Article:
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Greater risk of post-vaccination breakthrough
severe COVID-19 illness in people with HIV and CD4 <350
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Dear colleagues,
Today in JAMA Network Open, we estimate a 28% increased risk of post-vaccination COVID-19 breakthrough infections in people with (vs. without) HIV in the CIVETs longitudinal cohort collaboration. We updated this analysis through Dec 31, 2021, capturing the increase in cases form the Omicron surge that peaked mid-January 2022. Importantly, absolute risk of post-vaccination COVID-19 breakthrough infection was low in people with HIV (cumulative incidence = 4.4% [95% CI, 4.2%-4.7%] and people without HIV (cumulative incidence = 3.5% [95% CI, 3.4%-3.7%]; log-rank P < .001), yielding a risk difference of 0.9% [95% CI, 0.6%-1.2]. There was a 28% increase in the risk of breakthrough infection in people with vs. without HIV (adjusted hazard ratio=1.28 [95% CI, 1.19, 1.37]. Updated infographic attached (with navy blue text box at the top).
Next, we investigated the question of whether those with HIV who experienced a breakthrough were at greater risk of severe illness as compared to people without HIV experiencing a breakthrough (see our pre-print, the study is currently under peer review). We estimated the risk of hospitalization within 28 days after a post-vaccination breakthrough infection (i.e. severe breakthrough illness) was very low in both people with and without HIV (cumulative incidence of severe illness in the first 28 days after breakthrough = 6.7% vs. 7.3%, respectively, risk difference = -0.7% [95% CI -2.6%, 1.2%]).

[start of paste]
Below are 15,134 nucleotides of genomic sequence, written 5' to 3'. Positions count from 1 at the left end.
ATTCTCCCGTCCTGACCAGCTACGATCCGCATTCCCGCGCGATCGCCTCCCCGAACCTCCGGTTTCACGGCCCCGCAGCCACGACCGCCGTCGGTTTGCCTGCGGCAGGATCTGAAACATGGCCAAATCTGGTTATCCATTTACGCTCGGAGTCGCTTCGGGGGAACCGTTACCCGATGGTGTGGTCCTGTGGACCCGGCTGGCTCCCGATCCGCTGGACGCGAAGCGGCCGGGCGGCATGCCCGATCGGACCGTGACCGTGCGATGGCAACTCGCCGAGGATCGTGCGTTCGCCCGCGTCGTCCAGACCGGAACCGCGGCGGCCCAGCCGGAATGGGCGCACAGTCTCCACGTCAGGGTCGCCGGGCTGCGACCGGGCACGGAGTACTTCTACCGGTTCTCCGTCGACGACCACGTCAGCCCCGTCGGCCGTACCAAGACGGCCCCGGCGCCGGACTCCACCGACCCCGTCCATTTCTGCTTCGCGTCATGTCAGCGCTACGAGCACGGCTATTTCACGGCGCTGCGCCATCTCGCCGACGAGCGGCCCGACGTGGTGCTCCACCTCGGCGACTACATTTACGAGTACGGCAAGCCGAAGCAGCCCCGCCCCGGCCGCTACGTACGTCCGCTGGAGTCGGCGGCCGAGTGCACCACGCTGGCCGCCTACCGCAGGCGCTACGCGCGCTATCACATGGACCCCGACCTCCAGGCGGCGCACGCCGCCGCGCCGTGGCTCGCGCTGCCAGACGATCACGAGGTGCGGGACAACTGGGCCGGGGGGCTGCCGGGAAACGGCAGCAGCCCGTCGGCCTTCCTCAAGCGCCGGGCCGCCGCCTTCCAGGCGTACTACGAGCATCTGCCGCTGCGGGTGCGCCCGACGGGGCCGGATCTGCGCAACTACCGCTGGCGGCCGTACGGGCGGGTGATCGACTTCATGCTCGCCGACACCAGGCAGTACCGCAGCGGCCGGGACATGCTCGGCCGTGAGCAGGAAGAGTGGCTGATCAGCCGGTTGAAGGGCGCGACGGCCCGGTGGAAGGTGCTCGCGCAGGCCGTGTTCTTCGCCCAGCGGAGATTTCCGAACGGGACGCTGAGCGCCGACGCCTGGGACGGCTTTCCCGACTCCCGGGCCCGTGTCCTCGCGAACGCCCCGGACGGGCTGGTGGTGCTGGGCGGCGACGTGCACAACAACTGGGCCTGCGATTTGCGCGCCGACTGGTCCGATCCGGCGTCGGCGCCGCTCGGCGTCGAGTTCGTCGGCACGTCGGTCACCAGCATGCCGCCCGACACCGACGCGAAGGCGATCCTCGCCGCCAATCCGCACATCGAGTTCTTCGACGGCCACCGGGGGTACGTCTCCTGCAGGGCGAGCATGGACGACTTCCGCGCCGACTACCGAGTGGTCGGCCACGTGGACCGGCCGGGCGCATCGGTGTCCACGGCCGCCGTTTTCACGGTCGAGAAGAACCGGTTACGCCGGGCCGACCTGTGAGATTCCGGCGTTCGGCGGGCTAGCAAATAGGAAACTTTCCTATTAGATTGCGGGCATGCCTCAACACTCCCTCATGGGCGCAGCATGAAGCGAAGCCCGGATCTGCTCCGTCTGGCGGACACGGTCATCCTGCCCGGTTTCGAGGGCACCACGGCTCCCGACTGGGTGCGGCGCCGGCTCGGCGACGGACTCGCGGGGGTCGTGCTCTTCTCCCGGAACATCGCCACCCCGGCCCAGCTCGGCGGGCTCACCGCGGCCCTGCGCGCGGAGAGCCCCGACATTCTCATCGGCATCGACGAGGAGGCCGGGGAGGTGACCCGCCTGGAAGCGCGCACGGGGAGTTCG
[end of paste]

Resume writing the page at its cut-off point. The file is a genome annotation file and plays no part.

However, the risk of severe breakthrough illness was 59% [95% CI 0.99, 2.46, p=0.49] higher in people with HIV and a CD4 count <350 cells/mm3 compared with people without HIV.


Those who received an additional vaccine dose >28 days after completing the primary series (2 doses of mRNA vaccines or 1 dose of J&J) had a reduced risk of severe breakthrough illness in both people with and without HIV.


Infographic attached (with the green box at the top).
Adults who were fully vaccinated by June 30, 2021 and had a post-vaccination breakthrough infection (N=3,649) were followed for 28 days after the date they had detectable SARS-CoV-2 or a COVID-19 diagnosis in 4 healthcare systems (Kaiser Permanente Northern California, Kaiser Permanente Mid-Atlantic States, University of North Carolina Chapel Hill, and the Veterans Aging Cohort Study). This study was supported through a supplement to the NA-ACCORD by the National Institutes of Allergy and Infectious Diseases, National Institutes of Health.
Keri on behalf of the CIVETs team
Keri N Althoff, PhD, MPH
Associate Professor
Department of Epidemiology, Johns Hopkins Bloomberg School of Public Health
Joint Appointment in the Oncology Center, Johns Hopkins University School of Medicine
Provost Fellow for Research Communication, Johns Hopkins University
615 N Wolfe St, Rm E7142
Baltimore, MD 20295
jhsph.edu | naaccord.org | pearlhivmodel.org
atkerinalthoff on Twitter
Pronouns: She/Her/Hers



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